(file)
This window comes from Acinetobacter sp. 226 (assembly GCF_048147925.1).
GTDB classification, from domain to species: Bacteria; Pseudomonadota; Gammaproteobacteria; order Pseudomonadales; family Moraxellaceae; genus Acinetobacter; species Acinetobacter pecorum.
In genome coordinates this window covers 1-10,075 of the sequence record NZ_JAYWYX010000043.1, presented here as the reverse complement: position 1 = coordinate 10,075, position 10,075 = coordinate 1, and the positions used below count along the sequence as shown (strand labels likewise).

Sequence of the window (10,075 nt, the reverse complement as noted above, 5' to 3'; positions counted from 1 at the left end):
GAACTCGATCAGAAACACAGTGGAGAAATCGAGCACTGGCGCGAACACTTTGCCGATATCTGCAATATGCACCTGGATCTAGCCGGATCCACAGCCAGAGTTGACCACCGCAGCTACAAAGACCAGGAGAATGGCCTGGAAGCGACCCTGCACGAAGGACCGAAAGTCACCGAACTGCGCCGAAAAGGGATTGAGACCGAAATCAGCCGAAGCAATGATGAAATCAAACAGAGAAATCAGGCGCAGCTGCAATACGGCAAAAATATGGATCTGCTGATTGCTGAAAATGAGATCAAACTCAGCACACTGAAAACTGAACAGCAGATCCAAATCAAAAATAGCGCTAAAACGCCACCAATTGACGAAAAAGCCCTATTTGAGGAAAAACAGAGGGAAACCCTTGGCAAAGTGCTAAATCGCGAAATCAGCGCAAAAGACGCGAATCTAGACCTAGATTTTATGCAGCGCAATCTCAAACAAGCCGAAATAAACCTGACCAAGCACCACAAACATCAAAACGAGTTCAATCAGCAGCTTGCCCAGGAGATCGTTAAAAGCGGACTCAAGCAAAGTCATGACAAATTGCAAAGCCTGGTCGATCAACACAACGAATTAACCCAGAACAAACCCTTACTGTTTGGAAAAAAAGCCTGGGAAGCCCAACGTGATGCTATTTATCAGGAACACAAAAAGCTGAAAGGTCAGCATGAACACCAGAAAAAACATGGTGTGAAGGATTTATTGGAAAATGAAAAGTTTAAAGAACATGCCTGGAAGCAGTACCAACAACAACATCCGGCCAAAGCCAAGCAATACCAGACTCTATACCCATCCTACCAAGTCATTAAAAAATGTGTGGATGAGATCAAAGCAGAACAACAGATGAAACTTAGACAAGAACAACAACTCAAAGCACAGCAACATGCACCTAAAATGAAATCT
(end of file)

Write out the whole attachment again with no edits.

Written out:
This window comes from Acinetobacter sp. 226 (assembly GCF_048147925.1).
GTDB classification, from domain to species: Bacteria; Pseudomonadota; Gammaproteobacteria; order Pseudomonadales; family Moraxellaceae; genus Acinetobacter; species Acinetobacter pecorum.
In genome coordinates this window covers 1-10,075 of the sequence record NZ_JAYWYX010000043.1, presented here as the reverse complement: position 1 = coordinate 10,075, position 10,075 = coordinate 1, and the positions used below count along the sequence as shown (strand labels likewise).

Sequence of the window (10,075 nt, the reverse complement as noted above, 5' to 3'; positions counted from 1 at the left end):
GAACTCGATCAGAAACACAGTGGAGAAATCGAGCACTGGCGCGAACACTTTGCCGATATCTGCAATATGCACCTGGATCTAGCCGGATCCACAGCCAGAGTTGACCACCGCAGCTACAAAGACCAGGAGAATGGCCTGGAAGCGACCCTGCACGAAGGACCGAAAGTCACCGAACTGCGCCGAAAAGGGATTGAGACCGAAATCAGCCGAAGCAATGATGAAATCAAACAGAGAAATCAGGCGCAGCTGCAATACGGCAAAAATATGGATCTGCTGATTGCTGAAAATGAGATCAAACTCAGCACACTGAAAACTGAACAGCAGATCCAAATCAAAAATAGCGCTAAAACGCCACCAATTGACGAAAAAGCCCTATTTGAGGAAAAACAGAGGGAAACCCTTGGCAAAGTGCTAAATCGCGAAATCAGCGCAAAAGACGCGAATCTAGACCTAGATTTTATGCAGCGCAATCTCAAACAAGCCGAAATAAACCTGACCAAGCACCACAAACATCAAAACGAGTTCAATCAGCAGCTTGCCCAGGAGATCGTTAAAAGCGGACTCAAGCAAAGTCATGACAAATTGCAAAGCCTGGTCGATCAACACAACGAATTAACCCAGAACAAACCCTTACTGTTTGGAAAAAAAGCCTGGGAAGCCCAACGTGATGCTATTTATCAGGAACACAAAAAGCTGAAAGGTCAGCATGAACACCAGAAAAAACATGGTGTGAAGGATTTATTGGAAAATGAAAAGTTTAAAGAACATGCCTGGAAGCAGTACCAACAACAACATCCGGCCAAAGCCAAGCAATACCAGACTCTATACCCATCCTACCAAGTCATTAAAAAATGTGTGGATGAGATCAAAGCAGAACAACAGATGAAACTTAGACAAGAACAACAACTCAAAGCACAGCAACATGCACCTAAAATGAAATCT